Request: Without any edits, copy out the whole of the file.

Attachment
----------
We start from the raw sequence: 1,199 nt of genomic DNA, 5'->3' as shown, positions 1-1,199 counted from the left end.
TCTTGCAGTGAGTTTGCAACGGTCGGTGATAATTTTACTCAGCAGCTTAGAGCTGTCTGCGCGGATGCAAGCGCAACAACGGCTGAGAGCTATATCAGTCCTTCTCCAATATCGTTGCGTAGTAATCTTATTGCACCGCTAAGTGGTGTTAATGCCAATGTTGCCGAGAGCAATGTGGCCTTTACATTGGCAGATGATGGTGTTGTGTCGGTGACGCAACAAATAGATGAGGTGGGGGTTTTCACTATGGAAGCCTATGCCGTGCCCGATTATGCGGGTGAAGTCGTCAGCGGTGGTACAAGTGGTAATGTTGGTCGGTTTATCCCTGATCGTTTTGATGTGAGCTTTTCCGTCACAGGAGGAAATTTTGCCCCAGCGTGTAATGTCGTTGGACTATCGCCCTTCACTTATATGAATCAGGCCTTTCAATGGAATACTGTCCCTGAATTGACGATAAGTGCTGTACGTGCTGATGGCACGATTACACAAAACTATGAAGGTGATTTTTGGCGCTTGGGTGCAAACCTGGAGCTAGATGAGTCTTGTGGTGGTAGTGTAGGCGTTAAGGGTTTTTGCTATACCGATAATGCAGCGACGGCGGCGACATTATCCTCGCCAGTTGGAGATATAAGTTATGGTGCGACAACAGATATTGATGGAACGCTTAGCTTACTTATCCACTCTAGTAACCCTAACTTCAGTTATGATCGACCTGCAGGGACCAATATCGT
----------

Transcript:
We start from the raw sequence: 1,199 nt of genomic DNA, 5'->3' as shown, positions 1-1,199 counted from the left end.
TCTTGCAGTGAGTTTGCAACGGTCGGTGATAATTTTACTCAGCAGCTTAGAGCTGTCTGCGCGGATGCAAGCGCAACAACGGCTGAGAGCTATATCAGTCCTTCTCCAATATCGTTGCGTAGTAATCTTATTGCACCGCTAAGTGGTGTTAATGCCAATGTTGCCGAGAGCAATGTGGCCTTTACATTGGCAGATGATGGTGTTGTGTCGGTGACGCAACAAATAGATGAGGTGGGGGTTTTCACTATGGAAGCCTATGCCGTGCCCGATTATGCGGGTGAAGTCGTCAGCGGTGGTACAAGTGGTAATGTTGGTCGGTTTATCCCTGATCGTTTTGATGTGAGCTTTTCCGTCACAGGAGGAAATTTTGCCCCAGCGTGTAATGTCGTTGGACTATCGCCCTTCACTTATATGAATCAGGCCTTTCAATGGAATACTGTCCCTGAATTGACGATAAGTGCTGTACGTGCTGATGGCACGATTACACAAAACTATGAAGGTGATTTTTGGCGCTTGGGTGCAAACCTGGAGCTAGATGAGTCTTGTGGTGGTAGTGTAGGCGTTAAGGGTTTTTGCTATACCGATAATGCAGCGACGGCGGCGACATTATCCTCGCCAGTTGGAGATATAAGTTATGGTGCGACAACAGATATTGATGGAACGCTTAGCTTACTTATCCACTCTAGTAACCCTAACTTCAGTTATGATCGACCTGCAGGGACCAATATCGT